To one of those posts, Ron commented like so (unabridged but compressed for space):
Strausburg hasn't proven anything. They're asking $50 mil who might be the biggest bust of all time, and he's not worth the money. I hope the Nats lowball and him, and Boras has to make the decision of taking less money or having him sit out the year. No college or high school 'deserves' that kind of money, no matter how good they were at a previous level. Players today get big arbitration and free agent contracts by putting up numbers at the major league level. Last time I checked, Strasburg had 0 professional wins, 0 professional strike outs, 0 professional shutouts, etc. How is he worth anything more than a basic contract and a chance to prove himself?And over at his own site yesterday, tHeMARksMiTh chimed in with somewhat similar sentiments phrased in an entirely different way.
I replied to Mark's directly over at his site, but here, rather than tackle either of these arguments head-on, I'm going to try to explain my own position a little better.
1. I'm not saying Strasburg should get $50 million. Only Boras and Conlin have said that, as far as I can tell, and only Conlin seems to actually believe it. I don't believe anyone is worth that kind of money, and there's no way the Nats or anyone else would pay it. He should, however, get something approximating what the highest bidder would be willing to pay him. And:
2. there's absolutely nothing wrong with a kid hiring a representative to zealously advocate for him. Otherwise it's just the kid against the zealous advocates on the other side, and that's how you get the reserve clause and collusion and all that. Strasburg might be a bust. He might throw out his arm this fall and be back in school (for real this time) by spring. But that's exactly why he should be trying to get every penny he can, right now. And the Nationals should be willing to give him a lot of it, because:
3. Strasburg has proven plenty, thank you. He's probably the best college pitcher in history. He throws 100 miles an hour with control for 100+ pitches. Scouts say he can step in right now and hold his own in the majors. Scouts can be wrong, but many of them are very, very good at their jobs, and they all seem to agree on this one. His skills have a value apart from any statistics, professional or otherwise, you might want to tack onto them. And that value is a very, very large number. If you graduate at the top of your class from Harvard Business School, you're (even in this economy, I think) going to get your choice of a number of prestigious and lucrative job offers. You haven't written a single professional report or given a single professional presentation, but there's plenty of evidence you can do your job well. And you'll be making a lot more money than the guy who graduated at the bottom of your class, and more than a lot of other guys who went to Muncie State and have been writing reports and giving presentations for a less prestigious company for 20 or 30 years. That's the way the world works, and there's no real good argument for treating baseball as though it were any different in that regard. All that said, though:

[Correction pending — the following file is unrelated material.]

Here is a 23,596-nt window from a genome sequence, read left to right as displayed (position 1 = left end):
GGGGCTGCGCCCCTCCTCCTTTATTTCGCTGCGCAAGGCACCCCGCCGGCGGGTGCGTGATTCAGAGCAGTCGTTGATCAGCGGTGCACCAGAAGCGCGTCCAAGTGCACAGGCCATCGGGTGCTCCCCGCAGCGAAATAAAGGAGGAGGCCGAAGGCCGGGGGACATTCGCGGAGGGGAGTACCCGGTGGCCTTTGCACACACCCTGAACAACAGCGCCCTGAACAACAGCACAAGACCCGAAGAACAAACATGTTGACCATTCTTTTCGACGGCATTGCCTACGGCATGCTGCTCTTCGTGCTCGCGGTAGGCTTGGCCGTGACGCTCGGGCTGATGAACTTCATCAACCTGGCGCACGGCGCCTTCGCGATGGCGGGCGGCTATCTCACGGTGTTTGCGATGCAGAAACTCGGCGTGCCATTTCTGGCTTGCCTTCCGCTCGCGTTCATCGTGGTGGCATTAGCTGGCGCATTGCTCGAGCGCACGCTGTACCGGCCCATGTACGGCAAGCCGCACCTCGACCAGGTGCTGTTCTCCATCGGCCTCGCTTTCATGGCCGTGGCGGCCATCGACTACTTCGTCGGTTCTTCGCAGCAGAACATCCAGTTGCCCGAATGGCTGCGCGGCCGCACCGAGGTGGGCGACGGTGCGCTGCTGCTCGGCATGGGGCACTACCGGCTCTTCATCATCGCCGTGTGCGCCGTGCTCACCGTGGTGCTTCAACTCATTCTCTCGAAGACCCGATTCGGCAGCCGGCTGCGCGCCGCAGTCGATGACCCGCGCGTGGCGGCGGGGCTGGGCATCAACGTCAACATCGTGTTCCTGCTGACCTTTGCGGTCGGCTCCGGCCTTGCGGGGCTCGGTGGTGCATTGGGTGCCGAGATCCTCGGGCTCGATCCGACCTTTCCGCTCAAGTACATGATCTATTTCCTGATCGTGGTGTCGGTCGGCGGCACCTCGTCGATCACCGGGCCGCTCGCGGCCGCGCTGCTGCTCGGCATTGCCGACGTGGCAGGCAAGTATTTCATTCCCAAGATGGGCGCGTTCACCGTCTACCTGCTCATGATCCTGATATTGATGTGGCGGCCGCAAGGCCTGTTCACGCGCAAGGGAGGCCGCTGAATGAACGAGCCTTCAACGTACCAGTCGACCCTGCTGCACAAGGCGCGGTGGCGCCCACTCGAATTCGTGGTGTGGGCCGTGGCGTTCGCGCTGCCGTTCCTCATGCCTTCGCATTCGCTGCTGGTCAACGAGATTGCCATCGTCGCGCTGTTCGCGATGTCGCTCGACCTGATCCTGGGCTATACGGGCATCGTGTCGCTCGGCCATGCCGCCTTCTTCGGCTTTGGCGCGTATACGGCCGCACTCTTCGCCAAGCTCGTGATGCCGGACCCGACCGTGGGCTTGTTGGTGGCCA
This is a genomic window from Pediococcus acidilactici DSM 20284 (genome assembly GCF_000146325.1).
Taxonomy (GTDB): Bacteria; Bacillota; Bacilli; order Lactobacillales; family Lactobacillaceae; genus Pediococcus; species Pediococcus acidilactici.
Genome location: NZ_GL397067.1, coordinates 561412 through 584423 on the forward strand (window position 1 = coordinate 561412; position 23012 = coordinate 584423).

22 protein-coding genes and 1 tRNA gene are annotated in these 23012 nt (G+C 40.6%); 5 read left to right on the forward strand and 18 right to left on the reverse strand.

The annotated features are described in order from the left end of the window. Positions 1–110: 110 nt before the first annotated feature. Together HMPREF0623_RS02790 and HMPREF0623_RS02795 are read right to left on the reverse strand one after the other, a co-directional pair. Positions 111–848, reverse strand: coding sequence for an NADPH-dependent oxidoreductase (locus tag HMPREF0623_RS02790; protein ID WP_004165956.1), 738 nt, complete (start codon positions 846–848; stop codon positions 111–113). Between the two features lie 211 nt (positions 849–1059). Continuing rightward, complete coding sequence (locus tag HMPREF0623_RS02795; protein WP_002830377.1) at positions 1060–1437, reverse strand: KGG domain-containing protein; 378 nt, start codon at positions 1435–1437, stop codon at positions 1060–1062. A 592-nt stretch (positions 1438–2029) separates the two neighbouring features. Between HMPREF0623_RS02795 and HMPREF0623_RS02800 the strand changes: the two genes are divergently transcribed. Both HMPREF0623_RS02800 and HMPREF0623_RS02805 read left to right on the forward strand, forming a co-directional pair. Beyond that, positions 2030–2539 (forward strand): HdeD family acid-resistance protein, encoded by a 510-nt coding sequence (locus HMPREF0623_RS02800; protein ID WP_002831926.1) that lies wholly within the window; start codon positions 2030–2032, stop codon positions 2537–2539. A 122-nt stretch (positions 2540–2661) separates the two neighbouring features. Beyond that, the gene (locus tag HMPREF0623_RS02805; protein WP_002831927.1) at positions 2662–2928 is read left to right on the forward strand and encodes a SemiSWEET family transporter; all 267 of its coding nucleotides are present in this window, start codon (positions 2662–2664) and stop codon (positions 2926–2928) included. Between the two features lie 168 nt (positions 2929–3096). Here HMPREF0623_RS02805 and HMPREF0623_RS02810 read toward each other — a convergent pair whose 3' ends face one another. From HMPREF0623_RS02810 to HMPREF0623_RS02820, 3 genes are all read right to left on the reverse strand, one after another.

4. I'm not really in favor of abolishing the draft. This has been something that's been discussed a lot lately, and I have to admit that the revolutionaries (like David Pinto) have a lot of great points, and probably make a stronger rational/economic case than the traditionalists do. But baseball is different, and there's a lot to be said for the (theoretical) best players going to the worst teams. However, there's a lot that needs to be done to make this fairer to the kids. Get rid of the ridiculous slotting system entirely (though it's increasingly being ignored by most teams anyway). Make draft picks tradeable, so that a team that doesn't value (or have the cash for) the top pick can immediately get value from a team that does. And so on. On the other hand,
5. We already know what a draft-free world would look like. There's no draft for overseas players. Any team is free to bid on any player. And you know what? The Yankees and Red Sox don't have anything like a monopoly on the best international talent, and never have. So I can't quite go so far as to endorse it (yet), but the world without the draft might not be such a bad or scary place.
So anyway. That does a slightly better job of explaining where I come down on this thing than I was doing last week. No, Strasburg shouldn't get $50 million. Nobody should, and nobody seriously thinks he will. But he should be able to get something like the top of what the market will pay for his services. And if the nature of sport prevents that from happening (which the international market suggests it probably shouldn't), the constraints on the draft should be loosened or lifted to get as close to that as realistically possible.
Lastly (maybe most importantly): there are a lot of arguments against amateurs "deserving" this kind of money and against changing the system. And I think most of them are shockingly weak, but I get where they come from. But what are the arguments in favor of keeping the system as it is? Why do we want to continue artificially shifting wealth from the kids to the(ir) owners? I'm all ears (er, eyes)...